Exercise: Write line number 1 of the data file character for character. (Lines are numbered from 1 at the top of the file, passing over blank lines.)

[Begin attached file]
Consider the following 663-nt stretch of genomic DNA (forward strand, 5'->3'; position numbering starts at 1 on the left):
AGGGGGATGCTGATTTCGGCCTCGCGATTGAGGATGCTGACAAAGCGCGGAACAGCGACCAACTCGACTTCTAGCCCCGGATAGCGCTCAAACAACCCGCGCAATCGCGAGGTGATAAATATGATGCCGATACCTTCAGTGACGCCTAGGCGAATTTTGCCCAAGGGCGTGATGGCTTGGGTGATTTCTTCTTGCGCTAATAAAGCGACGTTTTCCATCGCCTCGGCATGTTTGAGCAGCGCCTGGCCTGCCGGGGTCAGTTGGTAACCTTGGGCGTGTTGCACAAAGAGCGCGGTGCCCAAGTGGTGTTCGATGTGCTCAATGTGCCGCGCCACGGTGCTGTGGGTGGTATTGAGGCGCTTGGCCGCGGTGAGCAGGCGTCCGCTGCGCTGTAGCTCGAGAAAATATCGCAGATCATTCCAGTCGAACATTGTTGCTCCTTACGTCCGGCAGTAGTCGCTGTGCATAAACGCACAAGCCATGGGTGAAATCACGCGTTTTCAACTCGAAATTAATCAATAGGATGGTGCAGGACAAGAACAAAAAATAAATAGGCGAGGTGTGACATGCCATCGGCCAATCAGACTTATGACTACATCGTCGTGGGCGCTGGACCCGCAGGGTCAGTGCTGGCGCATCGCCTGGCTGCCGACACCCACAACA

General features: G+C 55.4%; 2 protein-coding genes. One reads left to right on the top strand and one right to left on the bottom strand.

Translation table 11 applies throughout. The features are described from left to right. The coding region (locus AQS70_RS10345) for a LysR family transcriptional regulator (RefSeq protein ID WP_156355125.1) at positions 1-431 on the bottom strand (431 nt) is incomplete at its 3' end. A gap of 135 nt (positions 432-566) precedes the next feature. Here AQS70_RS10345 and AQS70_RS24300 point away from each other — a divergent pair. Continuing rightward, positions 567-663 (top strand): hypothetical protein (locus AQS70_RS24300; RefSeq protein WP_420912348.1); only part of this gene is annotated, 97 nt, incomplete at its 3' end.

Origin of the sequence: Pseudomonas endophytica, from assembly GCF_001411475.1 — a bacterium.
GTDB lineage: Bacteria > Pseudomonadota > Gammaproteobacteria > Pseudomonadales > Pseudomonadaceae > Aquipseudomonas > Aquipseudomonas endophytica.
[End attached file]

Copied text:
Consider the following 663-nt stretch of genomic DNA (forward strand, 5'->3'; position numbering starts at 1 on the left):